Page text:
Is It a Cold, the Flu, or Pneumonia? Respiratory Physician Publishes Guidelines

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Sniffles and coughs abound this time of year, leaving everyone asking, "How serious is my cold?" "Is this a serious flu?" and "Should I see the doctor?" These questions are answered by Dr Lieske Kuitert, Respiratory Physician at the Lister Hospital, London in her newest article published by totalhealth (http://www.totalhealth.co.uk), entitled “Winter colds, flu, and chest infections - differentiating between the wintry ailments”.

Sniffles and coughs abound this time of year, leaving everyone asking, "How serious is my cold?" "Is this a serious flu?" and "Should I see the doctor?" These questions are answered by Dr Lieske Kuitert, Respiratory Physician at the Lister Hospital, London in her newest article published by totalhealth (http://www.totalhealth.co.uk), entitled “Winter colds, flu, and chest infections - differentiating between the wintry ailments”.

The article summarises the main features that differentiate between simple respiratory viral infections, chest infections and pneumonia, and more serious forms of influenza including swine flu, which will be of particular help to anyone suffering from the cold at this time of year. As Dr Kuitert explains,

You may have a cold if you experience:
Runny nose (the discharge may be clear or coloured),
Sore throat,
Fever and/or chills, and
Generally feeling unwell.

You may have the flu if you experience:
Symptoms similar to those for a cold,
Generalised muscle aches and pains,
Headache,
Fever, and
Extreme tiredness and weakness.

You may have pneumonia if you experience:
Flu-like symptoms getting rapidly worse,
Persistent fever,
A cough which may be productive of infected sputum, and
Breathing difficulties.

A chest x-ray will confirm if you have pneumonia.

Should you be tested for the flu?

As Dr Kuitert explains, ‘It is not necessary to test everybody during the influenza season; tests are generally restricted to selected hospitalised patients for both identification and infection control.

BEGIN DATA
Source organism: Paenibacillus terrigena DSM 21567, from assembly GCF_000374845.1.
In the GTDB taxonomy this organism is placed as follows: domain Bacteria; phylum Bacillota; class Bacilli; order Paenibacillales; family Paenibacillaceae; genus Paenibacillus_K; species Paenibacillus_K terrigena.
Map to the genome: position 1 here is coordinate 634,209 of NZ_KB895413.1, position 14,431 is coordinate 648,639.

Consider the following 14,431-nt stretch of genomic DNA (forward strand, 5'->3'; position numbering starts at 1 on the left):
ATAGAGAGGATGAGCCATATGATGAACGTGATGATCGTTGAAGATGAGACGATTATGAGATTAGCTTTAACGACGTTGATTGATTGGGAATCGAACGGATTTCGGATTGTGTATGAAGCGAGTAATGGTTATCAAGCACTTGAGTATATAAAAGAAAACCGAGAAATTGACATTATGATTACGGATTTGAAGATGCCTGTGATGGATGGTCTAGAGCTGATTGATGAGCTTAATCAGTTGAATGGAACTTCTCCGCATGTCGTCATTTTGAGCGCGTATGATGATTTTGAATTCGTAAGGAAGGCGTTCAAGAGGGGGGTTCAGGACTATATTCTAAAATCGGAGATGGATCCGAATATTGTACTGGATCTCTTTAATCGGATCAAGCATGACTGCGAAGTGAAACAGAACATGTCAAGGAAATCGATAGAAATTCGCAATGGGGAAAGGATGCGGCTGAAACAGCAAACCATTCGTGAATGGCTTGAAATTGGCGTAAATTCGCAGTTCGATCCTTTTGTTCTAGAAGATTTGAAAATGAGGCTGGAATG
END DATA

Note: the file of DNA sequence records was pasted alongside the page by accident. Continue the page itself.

‘People in at risk groups are advised to have a yearly flu vaccination that will contain the most prevalent strains of influenza A and B and also swine flu. If you are not in an at risk group you do not need to be vaccinated unless you care for someone who would be at risk of becoming very unwell if they caught influenza from you (and they may be advised to be vaccinated too). Simple advice such as hand-washing after touching surfaces that other people have touched, using tissues to blow your nose, and disposing of them immediately are very simple but effective ways to stop the spread of the virus (“catch it, kill it, bin it” campaign).’

To read more, see the original article, “Winter colds, flu, and chest infections - differentiating between the wintry ailments” at http://www.totalhealth.co.uk/clinical-experts/dr-lieske-kuitert/winter-colds-flu-and-chest-infections-differentiating-between-wintry-ailments.

Totalhealth (http://www.totalhealth.co.uk) is a UK-focused online publication consisting of authoritative articles written by doctors about medical symptoms, conditions, and treatments to aid patients in making decisions about their health care.

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